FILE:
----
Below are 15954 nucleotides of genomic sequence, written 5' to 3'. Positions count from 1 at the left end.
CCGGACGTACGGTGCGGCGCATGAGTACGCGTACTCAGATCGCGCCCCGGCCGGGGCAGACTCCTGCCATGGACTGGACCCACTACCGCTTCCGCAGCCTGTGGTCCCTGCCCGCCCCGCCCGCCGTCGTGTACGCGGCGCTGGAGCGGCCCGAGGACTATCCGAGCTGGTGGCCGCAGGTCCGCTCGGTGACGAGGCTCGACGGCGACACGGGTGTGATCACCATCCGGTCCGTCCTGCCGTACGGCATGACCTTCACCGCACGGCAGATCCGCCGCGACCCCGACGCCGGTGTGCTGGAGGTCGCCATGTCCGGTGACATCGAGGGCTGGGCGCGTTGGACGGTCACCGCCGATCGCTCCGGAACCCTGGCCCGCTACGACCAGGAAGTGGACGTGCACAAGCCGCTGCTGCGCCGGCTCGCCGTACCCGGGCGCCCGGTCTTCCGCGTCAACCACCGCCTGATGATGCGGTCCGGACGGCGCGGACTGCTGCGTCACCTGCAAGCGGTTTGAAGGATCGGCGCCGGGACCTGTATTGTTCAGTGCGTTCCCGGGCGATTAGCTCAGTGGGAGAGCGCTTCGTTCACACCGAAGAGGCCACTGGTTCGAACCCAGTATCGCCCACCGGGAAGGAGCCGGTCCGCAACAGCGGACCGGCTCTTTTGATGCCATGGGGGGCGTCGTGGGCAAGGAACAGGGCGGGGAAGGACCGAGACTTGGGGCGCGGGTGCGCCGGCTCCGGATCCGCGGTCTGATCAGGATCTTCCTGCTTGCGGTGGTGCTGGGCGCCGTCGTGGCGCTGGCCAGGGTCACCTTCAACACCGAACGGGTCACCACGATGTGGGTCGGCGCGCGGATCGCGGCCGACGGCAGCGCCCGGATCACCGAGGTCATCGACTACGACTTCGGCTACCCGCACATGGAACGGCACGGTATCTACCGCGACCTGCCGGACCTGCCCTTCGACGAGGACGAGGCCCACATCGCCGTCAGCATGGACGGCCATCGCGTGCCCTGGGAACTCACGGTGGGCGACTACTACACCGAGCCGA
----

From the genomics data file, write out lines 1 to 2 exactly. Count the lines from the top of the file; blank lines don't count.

Below are 15954 nucleotides of genomic sequence, written 5' to 3'. Positions count from 1 at the left end.
CCGGACGTACGGTGCGGCGCATGAGTACGCGTACTCAGATCGCGCCCCGGCCGGGGCAGACTCCTGCCATGGACTGGACCCACTACCGCTTCCGCAGCCTGTGGTCCCTGCCCGCCCCGCCCGCCGTCGTGTACGCGGCGCTGGAGCGGCCCGAGGACTATCCGAGCTGGTGGCCGCAGGTCCGCTCGGTGACGAGGCTCGACGGCGACACGGGTGTGATCACCATCCGGTCCGTCCTGCCGTACGGCATGACCTTCACCGCACGGCAGATCCGCCGCGACCCCGACGCCGGTGTGCTGGAGGTCGCCATGTCCGGTGACATCGAGGGCTGGGCGCGTTGGACGGTCACCGCCGATCGCTCCGGAACCCTGGCCCGCTACGACCAGGAAGTGGACGTGCACAAGCCGCTGCTGCGCCGGCTCGCCGTACCCGGGCGCCCGGTCTTCCGCGTCAACCACCGCCTGATGATGCGGTCCGGACGGCGCGGACTGCTGCGTCACCTGCAAGCGGTTTGAAGGATCGGCGCCGGGACCTGTATTGTTCAGTGCGTTCCCGGGCGATTAGCTCAGTGGGAGAGCGCTTCGTTCACACCGAAGAGGCCACTGGTTCGAACCCAGTATCGCCCACCGGGAAGGAGCCGGTCCGCAACAGCGGACCGGCTCTTTTGATGCCATGGGGGGCGTCGTGGGCAAGGAACAGGGCGGGGAAGGACCGAGACTTGGGGCGCGGGTGCGCCGGCTCCGGATCCGCGGTCTGATCAGGATCTTCCTGCTTGCGGTGGTGCTGGGCGCCGTCGTGGCGCTGGCCAGGGTCACCTTCAACACCGAACGGGTCACCACGATGTGGGTCGGCGCGCGGATCGCGGCCGACGGCAGCGCCCGGATCACCGAGGTCATCGACTACGACTTCGGCTACCCGCACATGGAACGGCACGGTATCTACCGCGACCTGCCGGACCTGCCCTTCGACGAGGACGAGGCCCACATCGCCGTCAGCATGGACGGCCATCGCGTGCCCTGGGAACTCACGGTGGGCGACTACTACACCGAGCCGA